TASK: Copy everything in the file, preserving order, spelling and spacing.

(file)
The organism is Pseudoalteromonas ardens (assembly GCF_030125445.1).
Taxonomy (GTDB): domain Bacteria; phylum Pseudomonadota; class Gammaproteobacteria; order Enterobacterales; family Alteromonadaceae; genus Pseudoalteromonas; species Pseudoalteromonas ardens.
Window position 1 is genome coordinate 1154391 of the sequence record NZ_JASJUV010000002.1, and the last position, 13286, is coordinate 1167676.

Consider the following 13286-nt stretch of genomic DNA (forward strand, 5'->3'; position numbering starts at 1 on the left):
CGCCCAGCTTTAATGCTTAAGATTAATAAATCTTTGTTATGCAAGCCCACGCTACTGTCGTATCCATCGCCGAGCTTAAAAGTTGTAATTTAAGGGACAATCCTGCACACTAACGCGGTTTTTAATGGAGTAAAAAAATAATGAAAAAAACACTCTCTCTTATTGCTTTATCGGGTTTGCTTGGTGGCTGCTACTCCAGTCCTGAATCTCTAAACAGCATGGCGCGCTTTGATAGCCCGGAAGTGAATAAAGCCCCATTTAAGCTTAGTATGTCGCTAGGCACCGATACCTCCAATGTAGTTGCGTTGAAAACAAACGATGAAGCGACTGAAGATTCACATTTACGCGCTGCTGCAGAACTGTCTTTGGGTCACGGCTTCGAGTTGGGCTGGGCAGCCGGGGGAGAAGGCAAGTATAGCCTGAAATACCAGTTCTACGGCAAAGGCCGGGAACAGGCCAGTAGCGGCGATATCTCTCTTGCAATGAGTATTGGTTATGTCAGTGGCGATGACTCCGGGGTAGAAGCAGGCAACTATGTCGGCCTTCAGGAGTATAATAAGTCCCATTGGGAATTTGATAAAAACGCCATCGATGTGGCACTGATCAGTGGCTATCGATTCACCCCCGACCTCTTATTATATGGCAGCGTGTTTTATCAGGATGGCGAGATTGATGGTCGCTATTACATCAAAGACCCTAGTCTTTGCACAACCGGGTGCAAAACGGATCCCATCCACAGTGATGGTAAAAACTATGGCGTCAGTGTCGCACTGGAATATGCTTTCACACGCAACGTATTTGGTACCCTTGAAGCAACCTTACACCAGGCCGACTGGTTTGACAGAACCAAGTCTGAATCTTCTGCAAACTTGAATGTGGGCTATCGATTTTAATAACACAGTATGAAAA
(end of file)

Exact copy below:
The organism is Pseudoalteromonas ardens (assembly GCF_030125445.1).
Taxonomy (GTDB): domain Bacteria; phylum Pseudomonadota; class Gammaproteobacteria; order Enterobacterales; family Alteromonadaceae; genus Pseudoalteromonas; species Pseudoalteromonas ardens.
Window position 1 is genome coordinate 1154391 of the sequence record NZ_JASJUV010000002.1, and the last position, 13286, is coordinate 1167676.

Consider the following 13286-nt stretch of genomic DNA (forward strand, 5'->3'; position numbering starts at 1 on the left):
CGCCCAGCTTTAATGCTTAAGATTAATAAATCTTTGTTATGCAAGCCCACGCTACTGTCGTATCCATCGCCGAGCTTAAAAGTTGTAATTTAAGGGACAATCCTGCACACTAACGCGGTTTTTAATGGAGTAAAAAAATAATGAAAAAAACACTCTCTCTTATTGCTTTATCGGGTTTGCTTGGTGGCTGCTACTCCAGTCCTGAATCTCTAAACAGCATGGCGCGCTTTGATAGCCCGGAAGTGAATAAAGCCCCATTTAAGCTTAGTATGTCGCTAGGCACCGATACCTCCAATGTAGTTGCGTTGAAAACAAACGATGAAGCGACTGAAGATTCACATTTACGCGCTGCTGCAGAACTGTCTTTGGGTCACGGCTTCGAGTTGGGCTGGGCAGCCGGGGGAGAAGGCAAGTATAGCCTGAAATACCAGTTCTACGGCAAAGGCCGGGAACAGGCCAGTAGCGGCGATATCTCTCTTGCAATGAGTATTGGTTATGTCAGTGGCGATGACTCCGGGGTAGAAGCAGGCAACTATGTCGGCCTTCAGGAGTATAATAAGTCCCATTGGGAATTTGATAAAAACGCCATCGATGTGGCACTGATCAGTGGCTATCGATTCACCCCCGACCTCTTATTATATGGCAGCGTGTTTTATCAGGATGGCGAGATTGATGGTCGCTATTACATCAAAGACCCTAGTCTTTGCACAACCGGGTGCAAAACGGATCCCATCCACAGTGATGGTAAAAACTATGGCGTCAGTGTCGCACTGGAATATGCTTTCACACGCAACGTATTTGGTACCCTTGAAGCAACCTTACACCAGGCCGACTGGTTTGACAGAACCAAGTCTGAATCTTCTGCAAACTTGAATGTGGGCTATCGATTTTAATAACACAGTATGAAAA